- The Washington Times - Tuesday, July 9, 2002

CHICAGO Major league baseball players did not set a strike date following a five-hour board meeting here yesterday. But a procedure to do so in the next few weeks was established, pushing the game's fractious labor situation another step toward a ninth work stoppage since 1972.

The executive board of the Major League Baseball Players Association was authorized yesterday to set a strike date if need be. But they will first canvass the full union membership in the coming days and determine whether all players are truly ready to fight the owners on the game's economic structure to such bitter lengths again.

"[Former players] have paid the price for you. If it comes to [a strike], you pay the price for the future," said Cleveland pitcher Paul Shuey. "The possibility of a strike is out there. You have to be prepared."

Baseball's attendance has yet to fully recover from the 232-day strike of 1994-95, and public appetite for another work stoppage is nonexistent. But the players are talking strike yet again because they feel they are running out of options. A strike in their minds would be a pre-emptive move against the owners who, according to the union, may seek to unilaterally implement new economic rules governing industry following the World Series.

"From the players' standpoint, a strike is a last resort," union chief Donald Fehr said. "It would not be entered into unless the players feel they had no other viable option, and it is our hope over the next few weeks we will be able to have the kinds of serious and substantive discussions with major league owners we have heretofore been unable to have, and will resolve these issues."

Formal labor talks are scheduled to resume Thursday. Since 1972, owners and players have been unable to reach a new collective bargaining agreement without some form of work stoppage.

Yesterday's action marks another move toward repeating the ugly prelude to the strike eight years ago. In 1994, players met just before the All-Star Game, as they did here, and similarly granted union leaders the authority to set a strike date. On July 28, the Aug.14 walkout date was announced and ultimately used.

The core issues of the current debate, as they have been for more than a year, are revenue sharing and salary controls. The owners want to increase the amount of locally generated revenue shared equally among the clubs from 20 percent to 50 percent, and implement a 50 percent tax on payrolls more than $98million.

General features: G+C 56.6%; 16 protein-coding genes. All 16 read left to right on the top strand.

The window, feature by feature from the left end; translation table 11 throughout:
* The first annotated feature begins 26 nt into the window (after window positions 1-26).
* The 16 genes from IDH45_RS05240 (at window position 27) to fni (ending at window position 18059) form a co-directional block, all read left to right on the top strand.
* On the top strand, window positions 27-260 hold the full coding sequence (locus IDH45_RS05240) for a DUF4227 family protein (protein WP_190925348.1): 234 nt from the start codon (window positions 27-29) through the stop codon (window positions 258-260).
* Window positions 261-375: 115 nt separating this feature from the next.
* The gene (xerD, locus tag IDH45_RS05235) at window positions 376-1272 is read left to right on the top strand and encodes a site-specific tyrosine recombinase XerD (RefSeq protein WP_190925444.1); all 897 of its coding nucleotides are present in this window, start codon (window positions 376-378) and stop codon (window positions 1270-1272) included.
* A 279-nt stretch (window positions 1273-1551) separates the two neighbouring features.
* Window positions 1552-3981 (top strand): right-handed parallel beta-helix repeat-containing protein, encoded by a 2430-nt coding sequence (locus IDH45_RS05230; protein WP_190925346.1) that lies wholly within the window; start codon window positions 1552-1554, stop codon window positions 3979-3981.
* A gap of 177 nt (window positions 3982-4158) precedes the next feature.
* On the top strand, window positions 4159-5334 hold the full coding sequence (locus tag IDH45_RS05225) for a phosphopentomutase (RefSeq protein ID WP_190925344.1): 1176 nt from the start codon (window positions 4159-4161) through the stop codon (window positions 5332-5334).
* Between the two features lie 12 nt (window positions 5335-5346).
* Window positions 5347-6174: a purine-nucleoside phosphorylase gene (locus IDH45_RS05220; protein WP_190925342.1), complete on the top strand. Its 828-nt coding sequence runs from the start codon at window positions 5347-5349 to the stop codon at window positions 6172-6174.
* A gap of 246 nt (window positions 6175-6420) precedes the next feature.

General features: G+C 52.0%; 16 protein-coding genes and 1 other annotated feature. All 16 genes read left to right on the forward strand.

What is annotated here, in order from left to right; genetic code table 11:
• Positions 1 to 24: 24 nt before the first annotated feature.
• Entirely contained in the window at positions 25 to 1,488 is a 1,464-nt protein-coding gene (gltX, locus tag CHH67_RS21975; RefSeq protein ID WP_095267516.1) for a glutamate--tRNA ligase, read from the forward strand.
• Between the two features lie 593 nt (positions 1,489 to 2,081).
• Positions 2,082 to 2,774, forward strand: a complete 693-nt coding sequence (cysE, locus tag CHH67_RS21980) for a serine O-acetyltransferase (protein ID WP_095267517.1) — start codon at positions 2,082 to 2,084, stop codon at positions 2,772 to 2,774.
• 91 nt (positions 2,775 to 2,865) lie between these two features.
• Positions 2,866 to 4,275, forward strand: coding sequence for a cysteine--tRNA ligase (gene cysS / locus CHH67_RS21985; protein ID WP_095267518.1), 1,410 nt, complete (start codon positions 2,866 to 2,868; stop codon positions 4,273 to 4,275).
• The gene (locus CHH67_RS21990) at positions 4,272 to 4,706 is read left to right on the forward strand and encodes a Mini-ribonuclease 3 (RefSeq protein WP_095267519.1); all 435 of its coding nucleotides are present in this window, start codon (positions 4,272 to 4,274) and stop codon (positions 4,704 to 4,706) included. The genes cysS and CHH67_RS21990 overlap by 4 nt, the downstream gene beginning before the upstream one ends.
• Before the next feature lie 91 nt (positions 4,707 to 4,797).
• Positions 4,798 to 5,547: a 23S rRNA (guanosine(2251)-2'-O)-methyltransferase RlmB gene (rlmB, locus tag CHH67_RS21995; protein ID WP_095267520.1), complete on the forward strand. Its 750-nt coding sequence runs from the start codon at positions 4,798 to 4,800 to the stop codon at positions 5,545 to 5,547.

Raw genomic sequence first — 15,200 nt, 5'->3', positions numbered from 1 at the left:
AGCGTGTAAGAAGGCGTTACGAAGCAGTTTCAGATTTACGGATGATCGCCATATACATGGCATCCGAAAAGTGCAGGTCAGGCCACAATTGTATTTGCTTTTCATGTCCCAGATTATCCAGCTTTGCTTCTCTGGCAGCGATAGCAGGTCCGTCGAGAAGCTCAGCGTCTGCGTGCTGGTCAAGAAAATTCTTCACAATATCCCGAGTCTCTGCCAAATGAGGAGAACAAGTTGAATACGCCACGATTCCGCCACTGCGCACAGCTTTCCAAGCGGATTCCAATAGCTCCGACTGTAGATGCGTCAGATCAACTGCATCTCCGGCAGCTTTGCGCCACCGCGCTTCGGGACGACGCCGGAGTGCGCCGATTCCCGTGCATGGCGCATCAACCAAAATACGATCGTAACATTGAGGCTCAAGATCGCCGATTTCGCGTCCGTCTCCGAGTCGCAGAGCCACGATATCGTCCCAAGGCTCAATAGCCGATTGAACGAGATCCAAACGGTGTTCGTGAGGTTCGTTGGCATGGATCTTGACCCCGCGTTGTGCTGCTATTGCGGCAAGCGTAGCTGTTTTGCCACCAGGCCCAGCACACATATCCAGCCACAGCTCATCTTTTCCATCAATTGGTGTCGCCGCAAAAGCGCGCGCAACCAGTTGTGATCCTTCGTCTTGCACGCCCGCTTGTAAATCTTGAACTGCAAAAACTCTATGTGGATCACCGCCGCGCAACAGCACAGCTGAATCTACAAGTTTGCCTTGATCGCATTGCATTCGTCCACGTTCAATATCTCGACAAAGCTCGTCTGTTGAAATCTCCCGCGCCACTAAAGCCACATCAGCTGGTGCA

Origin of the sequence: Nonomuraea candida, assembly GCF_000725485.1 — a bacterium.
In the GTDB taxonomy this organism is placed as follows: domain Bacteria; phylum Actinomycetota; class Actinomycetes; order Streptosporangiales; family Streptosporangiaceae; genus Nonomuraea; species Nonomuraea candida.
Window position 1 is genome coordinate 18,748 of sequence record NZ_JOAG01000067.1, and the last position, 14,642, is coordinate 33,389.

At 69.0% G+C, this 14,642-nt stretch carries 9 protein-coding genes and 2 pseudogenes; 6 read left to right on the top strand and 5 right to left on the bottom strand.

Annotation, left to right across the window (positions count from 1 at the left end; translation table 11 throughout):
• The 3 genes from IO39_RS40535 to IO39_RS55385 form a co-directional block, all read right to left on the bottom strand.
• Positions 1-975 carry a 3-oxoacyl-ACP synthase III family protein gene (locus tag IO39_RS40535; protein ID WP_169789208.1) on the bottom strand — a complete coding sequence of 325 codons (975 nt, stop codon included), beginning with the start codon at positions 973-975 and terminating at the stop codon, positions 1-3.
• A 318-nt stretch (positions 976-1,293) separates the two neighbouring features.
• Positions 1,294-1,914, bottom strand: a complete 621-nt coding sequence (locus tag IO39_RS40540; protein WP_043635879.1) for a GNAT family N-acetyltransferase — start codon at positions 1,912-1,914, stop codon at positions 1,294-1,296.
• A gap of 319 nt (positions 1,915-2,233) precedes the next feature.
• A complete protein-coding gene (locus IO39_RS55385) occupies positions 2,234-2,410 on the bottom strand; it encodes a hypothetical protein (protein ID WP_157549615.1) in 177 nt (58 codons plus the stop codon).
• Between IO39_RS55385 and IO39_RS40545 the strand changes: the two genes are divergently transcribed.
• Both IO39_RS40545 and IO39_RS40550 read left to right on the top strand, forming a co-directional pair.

Owners insist the proposed changes are critical to both stem an industry operating loss they say reached $232million last year and a growing financial and competitive imbalance among teams. Baseball has none of the salary controls or widespread revenue sharing central to economic systems in the NFL and NBA.

The players are firmly resisting any artificial controls on salaries, and disagree with the owners on both the proper level and distribution method of revenue sharing in the next labor deal. A luxury tax has long been considered by the union a penalty on hiring and a poor attempt at revenue sharing. In actual dollar amounts, the two sides are roughly $70million apart on how much annual revenue should be shared.

"We're faced with a set of proposals in which the best operators in the game go into the red or further into the red," Fehr said. "That's difficult for us to deal with. We don't think it's good to reward failure and penalize success."

Having said that, Fehr added he thought the difference in revenue sharing proposals is "bridgeable."

"There will be substantial revenue sharing in the next collective bargaining agreement," he said.

The two sides have met sporadically for six months on a new collective bargaining agreement; the previous accord expired last November. But progress has been slowed in part due to a grievance on the owners' attempt to eliminate two teams, and there has been no agreement on any core issue. An independent arbitrator is expected to rule on the union grievance against contraction later this month, and the decision should color the tone and direction of the negotiations.

But beyond simple bargaining issues, baseball owners and players are grappling with generations of mutual distrust. To this day, each side believes the other is working more toward their own self interest and less for the general betterment of the game.

Players and owners are closer to agreement on developing a worldwide draft, Fehr said. Currently, players from many baseball-rich countries including Cuba and Japan are not subject to the draft and are quickly signed as free agents by high-revenue clubs.

Steroids, baseball's latest trouble affecting an already troubled industry, also was discussed during the union meeting. Union executives have long been opposed to random drug testing without cause, but some recent polls have suggest more of a willingness among the players to submit to testing.

"It is an issue that will be collectively bargained and dealt with seriously," Fehr said, declining to elaborate on the topic.

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